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Court denies funding for interpreter.

Byline: Barbara L. Jones

A ruling last week denying funding for interpreter services to the public defender's office caught the lawyers around the state by surprise.

Never before have the defenders been denied funding for interpreters under Minn. Stat. sec. 611.21, which allows a judge to authorize spending for investigative, expert, or other services, said Minnesota State Public Defender William Ward. Defenders can't afford to pay for interpreter out of the funds allocated to the offices by the Legislature, he said. "An agency that has been underfunded since its inception now has to come up with more money," Ward said.

The state will seek Supreme Court review, said Catherine Middlebrook, Chief Appellate Defender. She said she hopes for some direction from the Supreme Court on what to do next. "Our clients have a constitutional right to effective representation," she said.

Out-of-court consultations

Attorneys for Luis Damian Cruz Montanez, who is charged with second-degree intentional murder and who does not speak English, filed an ex parte application under section 611.21 requesting interpreter services to facilitate communication outside of court. The attorneys explained that the Ninth District Public Defender's budget no longer has funds to provide interpreter services.

Chief Judge Paul Benshoof denied the request although he found that the Ninth District Public Defender budget for expert services is completely depleted for the remainder of FY 2019. Benshoof said that section 611.21 is to be used for services other than the services of a qualified interpreter, and that Minn. Stat. 611.33, subd. 3 (2018), requires the state Board of Public Defense to pay for interpreter services for client consultations outside of court.

An expedited appeal followed.

No 'safety valve'

"No one disputes that interpreter services are necessary to assist a criminal defendant who does not speak English during legal proceedings," wrote Court of Appeals Chief Judge Edward Cleary for the unanimous panel that also included Judge Jill Halbrooks and Judge John Rodenberg.

But Benshoof determined that section 611.21 did not apply because the Legislature expressly imposed the burden of paying for interpreter services for client communications outside of court on the public defender. The Court of Appeals agreed based on another part of the statute, Minn. Stat. 611.33, subd. 3. Enacted in 1999, it states that payment for any activities requiring interpreter services on behalf of the Board of Public Defense other than court appearances is the responsibility of the agency that requested the services.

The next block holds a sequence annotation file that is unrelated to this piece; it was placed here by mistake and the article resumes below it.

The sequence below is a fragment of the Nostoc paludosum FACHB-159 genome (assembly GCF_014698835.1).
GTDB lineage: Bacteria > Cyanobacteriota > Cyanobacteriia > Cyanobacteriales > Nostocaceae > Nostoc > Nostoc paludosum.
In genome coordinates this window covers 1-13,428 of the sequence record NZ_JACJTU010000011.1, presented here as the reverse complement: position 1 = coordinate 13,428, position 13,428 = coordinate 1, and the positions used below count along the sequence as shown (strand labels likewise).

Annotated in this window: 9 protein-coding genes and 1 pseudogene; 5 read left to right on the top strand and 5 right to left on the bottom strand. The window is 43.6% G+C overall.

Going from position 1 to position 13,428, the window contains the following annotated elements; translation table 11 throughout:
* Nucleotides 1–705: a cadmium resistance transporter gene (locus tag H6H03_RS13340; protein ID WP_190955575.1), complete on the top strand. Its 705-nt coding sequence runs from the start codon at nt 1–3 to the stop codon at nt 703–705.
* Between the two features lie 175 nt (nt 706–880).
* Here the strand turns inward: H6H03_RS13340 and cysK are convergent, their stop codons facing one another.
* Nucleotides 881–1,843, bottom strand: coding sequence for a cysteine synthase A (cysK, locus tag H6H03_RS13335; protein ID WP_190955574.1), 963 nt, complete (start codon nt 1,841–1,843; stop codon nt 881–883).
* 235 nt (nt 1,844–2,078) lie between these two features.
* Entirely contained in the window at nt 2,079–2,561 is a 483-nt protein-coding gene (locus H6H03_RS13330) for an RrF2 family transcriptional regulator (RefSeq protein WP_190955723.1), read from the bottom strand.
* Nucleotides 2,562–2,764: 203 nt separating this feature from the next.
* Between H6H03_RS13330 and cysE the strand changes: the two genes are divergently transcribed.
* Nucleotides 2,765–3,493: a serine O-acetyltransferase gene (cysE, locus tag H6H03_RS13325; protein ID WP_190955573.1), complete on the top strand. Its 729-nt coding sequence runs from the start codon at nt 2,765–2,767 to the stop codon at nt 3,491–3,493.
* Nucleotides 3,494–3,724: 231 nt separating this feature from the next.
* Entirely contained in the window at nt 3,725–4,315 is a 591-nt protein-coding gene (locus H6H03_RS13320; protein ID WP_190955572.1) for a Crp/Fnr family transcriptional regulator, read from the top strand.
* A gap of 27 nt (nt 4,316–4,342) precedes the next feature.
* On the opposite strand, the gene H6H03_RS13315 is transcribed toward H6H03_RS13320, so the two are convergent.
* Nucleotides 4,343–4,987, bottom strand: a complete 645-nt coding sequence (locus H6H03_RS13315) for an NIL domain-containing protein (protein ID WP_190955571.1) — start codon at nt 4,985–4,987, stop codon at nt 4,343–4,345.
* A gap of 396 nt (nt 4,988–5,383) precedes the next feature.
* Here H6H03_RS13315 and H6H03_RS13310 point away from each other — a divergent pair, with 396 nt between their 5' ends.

But Montanez's defender argued that section 611.33 does not preclude an application under section 611.21 as a "safety valve" to obtain funding for interpreter services when the district public defender and Board of Public Defense have exhausted available funds to pay for these services.

Montanez relied on the 1993 Court of Appeals opinion In re Application of Wilson where the court said that regardless of other parts of the statute, section 611.21 still provided a way for the states to fund necessary services. That includes interpreters, he argued, but the Court of Appeals disagreed.

Cleary noted that Wilson was decided six years before the legislature added the relevant language expressly imposing the burden of paying for out-of-court interpreters on the agency making the request. "[] Wilson provides no support for appellant's contention that section 611.21 provides a 'safety valve' for interpreter services when the public defender has depleted its budget," Cleary wrote.

The Court of Appeals also said that section 611.21 is titled "services other than counsel" and the title was present when the bill was enacted. By its language the statute concerns services that counsel would not ordinarily provide. "But consulting and communicating with clients is at the heart of the attorney-client relationship; therefore, it is the responsibility of the public defender to pay for interpreter services integral to client communication," Cleary wrote. The court also rejected the argument that judges in other districts have granted similar requests.

But the judges may have granted similar requests because it is typical for the defenders office to run out of funds as early as October of their July 1 to June 30 fiscal year, Ward said. The process of getting funding under section 611.21 requires a motion and affidavit from the chief public defender to request an order from the chief judge, which is in itself cumbersome in a system that is funded for only 68 percent of the attorneys that it should have under American Bar Association guidelines, he said.

"It's a crisis," Ward said.

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Publication:Minnesota Lawyer
Date:Apr 12, 2019
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